at the next page of the journal.

The colours are less intense
than on the woodland scene
and the whole feel is light and bright.

Quite often our walks around the woodland
are taken with a full complement of animals,
as well as the children.

Normally the order runs like this -
Toby Too
followed by the 3 hens ambling along after us.

It must look hilarious,
especially when Harry is dressed as a knight, or a pirate,
even funnier when we are...;-)


P.S.  Jonathan, Ming Ming - we'll call you tomorrow,
let me know what time is convenient
for you.

Thursday, 17 April 2014

Answers on a Postcard

This is the sight which greeted George
when he went 
to open the polytunnel doors
the other morning.

Funnily enough, he didn't notice the gaping hole
until after he'd opened the first door.

Our imaginations ran riot as we tried to think
what could possibly have happened,
surely too much damage
to have been caused by a cat
but could it have been done by a fox?
Any suggestions?

The penny dropped when we were inspecting the damage,
and were joined by Toby Too.
His guilty face, 
plus the incriminating high-level claw marks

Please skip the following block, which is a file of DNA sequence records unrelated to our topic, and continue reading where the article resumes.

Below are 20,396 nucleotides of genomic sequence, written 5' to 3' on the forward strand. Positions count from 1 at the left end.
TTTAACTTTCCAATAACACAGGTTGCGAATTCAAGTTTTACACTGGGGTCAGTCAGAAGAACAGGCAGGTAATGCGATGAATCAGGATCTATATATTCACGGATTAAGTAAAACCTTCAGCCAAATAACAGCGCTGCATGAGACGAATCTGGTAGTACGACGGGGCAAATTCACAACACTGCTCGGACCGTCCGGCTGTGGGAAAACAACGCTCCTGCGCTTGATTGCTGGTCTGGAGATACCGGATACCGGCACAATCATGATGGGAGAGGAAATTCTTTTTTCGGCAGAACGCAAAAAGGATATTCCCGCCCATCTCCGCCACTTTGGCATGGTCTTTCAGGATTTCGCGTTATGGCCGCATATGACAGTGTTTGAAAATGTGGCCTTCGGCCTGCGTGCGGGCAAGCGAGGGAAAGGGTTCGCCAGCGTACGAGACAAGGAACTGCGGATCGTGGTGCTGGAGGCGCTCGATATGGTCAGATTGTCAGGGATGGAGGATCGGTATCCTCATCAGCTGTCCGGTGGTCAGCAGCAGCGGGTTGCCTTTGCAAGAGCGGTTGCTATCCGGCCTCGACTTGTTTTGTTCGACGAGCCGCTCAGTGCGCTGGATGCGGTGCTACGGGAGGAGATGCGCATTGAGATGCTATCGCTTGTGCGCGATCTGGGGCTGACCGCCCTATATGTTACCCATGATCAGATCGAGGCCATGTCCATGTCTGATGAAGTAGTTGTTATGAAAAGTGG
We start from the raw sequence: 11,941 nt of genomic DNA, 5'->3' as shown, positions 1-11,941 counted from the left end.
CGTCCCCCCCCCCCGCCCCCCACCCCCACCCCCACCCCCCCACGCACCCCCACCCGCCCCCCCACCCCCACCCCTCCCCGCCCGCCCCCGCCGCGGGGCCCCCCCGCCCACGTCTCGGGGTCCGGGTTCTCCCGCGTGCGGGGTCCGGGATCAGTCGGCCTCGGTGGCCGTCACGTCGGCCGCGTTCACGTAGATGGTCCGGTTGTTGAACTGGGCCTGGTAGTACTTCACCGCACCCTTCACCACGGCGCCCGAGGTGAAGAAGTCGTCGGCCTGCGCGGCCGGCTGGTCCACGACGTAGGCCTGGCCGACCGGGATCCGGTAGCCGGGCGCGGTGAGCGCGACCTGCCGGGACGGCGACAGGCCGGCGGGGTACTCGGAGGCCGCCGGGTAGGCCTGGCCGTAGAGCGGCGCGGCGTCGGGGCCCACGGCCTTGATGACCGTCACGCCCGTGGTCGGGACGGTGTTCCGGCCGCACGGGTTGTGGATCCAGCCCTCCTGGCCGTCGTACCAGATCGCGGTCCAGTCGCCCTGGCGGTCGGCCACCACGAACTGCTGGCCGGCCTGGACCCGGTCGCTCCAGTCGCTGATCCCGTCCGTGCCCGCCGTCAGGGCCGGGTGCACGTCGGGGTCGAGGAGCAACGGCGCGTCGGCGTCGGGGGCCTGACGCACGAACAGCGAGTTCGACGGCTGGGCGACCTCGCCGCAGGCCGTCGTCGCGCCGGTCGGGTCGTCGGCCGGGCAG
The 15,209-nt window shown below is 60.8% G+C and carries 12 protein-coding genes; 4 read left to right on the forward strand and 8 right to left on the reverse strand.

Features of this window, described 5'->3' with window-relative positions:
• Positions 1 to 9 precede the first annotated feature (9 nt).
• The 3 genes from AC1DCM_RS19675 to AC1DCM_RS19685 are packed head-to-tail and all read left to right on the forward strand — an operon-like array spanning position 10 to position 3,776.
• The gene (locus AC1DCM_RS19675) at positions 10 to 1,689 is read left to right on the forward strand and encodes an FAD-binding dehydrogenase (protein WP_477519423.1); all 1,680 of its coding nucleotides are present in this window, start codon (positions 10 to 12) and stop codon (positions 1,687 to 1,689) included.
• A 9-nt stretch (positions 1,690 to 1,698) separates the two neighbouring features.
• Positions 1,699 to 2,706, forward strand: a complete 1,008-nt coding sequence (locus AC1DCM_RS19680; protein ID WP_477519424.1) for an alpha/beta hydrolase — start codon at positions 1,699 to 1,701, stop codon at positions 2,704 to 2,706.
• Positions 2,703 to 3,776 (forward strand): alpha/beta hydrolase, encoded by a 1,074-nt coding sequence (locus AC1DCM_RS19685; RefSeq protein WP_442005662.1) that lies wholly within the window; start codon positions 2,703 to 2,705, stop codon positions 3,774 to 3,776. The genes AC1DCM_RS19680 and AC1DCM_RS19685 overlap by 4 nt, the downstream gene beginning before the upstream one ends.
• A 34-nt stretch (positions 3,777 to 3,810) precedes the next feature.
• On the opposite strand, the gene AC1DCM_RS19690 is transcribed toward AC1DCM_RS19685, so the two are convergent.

(Toby is a bit of a demon for standing on his back legs to open doors)
added to the fact that George then remembered that TT
had followed him into the polytunnel
the previous evening,
but he forgot to check that he had  gone back out
before he locked up.

Toby couldn't have been in there for much more than ten minutes
because he was back in the kitchen at supper time.

Luckily, TT had gone through one small panel
which was easily repaired.
So don't worry, Jonny!

In his defence,
that was the day when George was feeling ill.

If only he had listened to nurse,
and taken the medicine,
I'm fairly sure this wouldn't have happened.

Tuesday, 15 April 2014

Who Lives in a House Like This?

It has been a difficult day.
George is unwell, and when he is unwell
he gets grumpy,
very grumpy.
He makes a very difficult patient.

The aged aunt was in a complete muddle today.
Her legs are in a terrible state
and so was her mind.
Order has been restored, 
those things which can be fixed, were
extra care has been bought in...
it doesn't come cheap!

To top it all, poor Bennie (cat)
has been frightened out of her wits
and heavily splattered with some dark brown substance.